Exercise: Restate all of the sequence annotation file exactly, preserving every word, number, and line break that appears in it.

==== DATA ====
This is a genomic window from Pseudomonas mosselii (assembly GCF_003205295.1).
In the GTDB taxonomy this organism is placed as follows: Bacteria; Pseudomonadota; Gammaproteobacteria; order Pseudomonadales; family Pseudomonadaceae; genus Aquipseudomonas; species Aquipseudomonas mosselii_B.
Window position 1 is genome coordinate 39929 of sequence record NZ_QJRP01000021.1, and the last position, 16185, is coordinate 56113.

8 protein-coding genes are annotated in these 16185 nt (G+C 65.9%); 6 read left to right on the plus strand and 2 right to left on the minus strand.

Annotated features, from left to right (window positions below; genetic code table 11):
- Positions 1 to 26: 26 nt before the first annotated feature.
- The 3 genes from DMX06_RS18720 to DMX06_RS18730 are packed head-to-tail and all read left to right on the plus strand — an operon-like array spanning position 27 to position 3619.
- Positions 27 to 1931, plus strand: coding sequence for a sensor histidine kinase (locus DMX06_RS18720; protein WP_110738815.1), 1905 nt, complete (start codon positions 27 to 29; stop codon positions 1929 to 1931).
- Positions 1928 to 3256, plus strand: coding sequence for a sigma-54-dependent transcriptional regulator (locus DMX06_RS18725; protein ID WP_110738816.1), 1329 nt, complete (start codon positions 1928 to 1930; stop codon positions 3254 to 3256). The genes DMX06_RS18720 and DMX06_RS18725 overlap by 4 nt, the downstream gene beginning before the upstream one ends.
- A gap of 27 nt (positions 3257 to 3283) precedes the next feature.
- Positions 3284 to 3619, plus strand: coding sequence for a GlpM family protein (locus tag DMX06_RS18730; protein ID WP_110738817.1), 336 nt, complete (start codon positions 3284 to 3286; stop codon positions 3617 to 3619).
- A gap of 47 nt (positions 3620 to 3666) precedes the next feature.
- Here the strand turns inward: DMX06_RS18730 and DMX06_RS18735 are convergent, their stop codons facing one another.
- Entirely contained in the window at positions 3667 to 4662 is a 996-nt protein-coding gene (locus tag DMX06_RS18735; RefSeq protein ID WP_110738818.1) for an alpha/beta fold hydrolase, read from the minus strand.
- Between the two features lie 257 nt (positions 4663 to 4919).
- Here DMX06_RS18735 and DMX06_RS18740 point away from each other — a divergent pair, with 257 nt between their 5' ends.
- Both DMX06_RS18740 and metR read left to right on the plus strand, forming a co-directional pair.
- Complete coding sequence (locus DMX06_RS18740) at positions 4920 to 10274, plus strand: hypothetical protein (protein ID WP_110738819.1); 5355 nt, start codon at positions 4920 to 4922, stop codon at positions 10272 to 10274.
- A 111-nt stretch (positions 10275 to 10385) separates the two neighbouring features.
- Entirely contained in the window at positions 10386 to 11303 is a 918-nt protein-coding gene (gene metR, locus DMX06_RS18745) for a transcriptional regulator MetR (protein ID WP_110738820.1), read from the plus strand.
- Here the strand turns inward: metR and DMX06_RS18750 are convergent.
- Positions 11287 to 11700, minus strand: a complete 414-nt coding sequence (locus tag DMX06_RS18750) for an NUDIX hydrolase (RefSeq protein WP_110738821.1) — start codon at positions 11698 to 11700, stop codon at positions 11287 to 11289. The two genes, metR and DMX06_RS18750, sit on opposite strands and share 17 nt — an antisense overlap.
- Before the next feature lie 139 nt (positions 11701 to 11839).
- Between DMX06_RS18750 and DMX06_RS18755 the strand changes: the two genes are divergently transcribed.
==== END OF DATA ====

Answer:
This is a genomic window from Pseudomonas mosselii (assembly GCF_003205295.1).
In the GTDB taxonomy this organism is placed as follows: Bacteria; Pseudomonadota; Gammaproteobacteria; order Pseudomonadales; family Pseudomonadaceae; genus Aquipseudomonas; species Aquipseudomonas mosselii_B.
Window position 1 is genome coordinate 39929 of sequence record NZ_QJRP01000021.1, and the last position, 16185, is coordinate 56113.

8 protein-coding genes are annotated in these 16185 nt (G+C 65.9%); 6 read left to right on the plus strand and 2 right to left on the minus strand.

Annotated features, from left to right (window positions below; genetic code table 11):
- Positions 1 to 26: 26 nt before the first annotated feature.
- The 3 genes from DMX06_RS18720 to DMX06_RS18730 are packed head-to-tail and all read left to right on the plus strand — an operon-like array spanning position 27 to position 3619.
- Positions 27 to 1931, plus strand: coding sequence for a sensor histidine kinase (locus DMX06_RS18720; protein WP_110738815.1), 1905 nt, complete (start codon positions 27 to 29; stop codon positions 1929 to 1931).
- Positions 1928 to 3256, plus strand: coding sequence for a sigma-54-dependent transcriptional regulator (locus DMX06_RS18725; protein ID WP_110738816.1), 1329 nt, complete (start codon positions 1928 to 1930; stop codon positions 3254 to 3256). The genes DMX06_RS18720 and DMX06_RS18725 overlap by 4 nt, the downstream gene beginning before the upstream one ends.
- A gap of 27 nt (positions 3257 to 3283) precedes the next feature.
- Positions 3284 to 3619, plus strand: coding sequence for a GlpM family protein (locus tag DMX06_RS18730; protein ID WP_110738817.1), 336 nt, complete (start codon positions 3284 to 3286; stop codon positions 3617 to 3619).
- A gap of 47 nt (positions 3620 to 3666) precedes the next feature.
- Here the strand turns inward: DMX06_RS18730 and DMX06_RS18735 are convergent, their stop codons facing one another.
- Entirely contained in the window at positions 3667 to 4662 is a 996-nt protein-coding gene (locus tag DMX06_RS18735; RefSeq protein ID WP_110738818.1) for an alpha/beta fold hydrolase, read from the minus strand.
- Between the two features lie 257 nt (positions 4663 to 4919).
- Here DMX06_RS18735 and DMX06_RS18740 point away from each other — a divergent pair, with 257 nt between their 5' ends.
- Both DMX06_RS18740 and metR read left to right on the plus strand, forming a co-directional pair.
- Complete coding sequence (locus DMX06_RS18740) at positions 4920 to 10274, plus strand: hypothetical protein (protein ID WP_110738819.1); 5355 nt, start codon at positions 4920 to 4922, stop codon at positions 10272 to 10274.
- A 111-nt stretch (positions 10275 to 10385) separates the two neighbouring features.
- Entirely contained in the window at positions 10386 to 11303 is a 918-nt protein-coding gene (gene metR, locus DMX06_RS18745) for a transcriptional regulator MetR (protein ID WP_110738820.1), read from the plus strand.
- Here the strand turns inward: metR and DMX06_RS18750 are convergent.
- Positions 11287 to 11700, minus strand: a complete 414-nt coding sequence (locus tag DMX06_RS18750) for an NUDIX hydrolase (RefSeq protein WP_110738821.1) — start codon at positions 11698 to 11700, stop codon at positions 11287 to 11289. The two genes, metR and DMX06_RS18750, sit on opposite strands and share 17 nt — an antisense overlap.
- Before the next feature lie 139 nt (positions 11701 to 11839).
- Between DMX06_RS18750 and DMX06_RS18755 the strand changes: the two genes are divergently transcribed.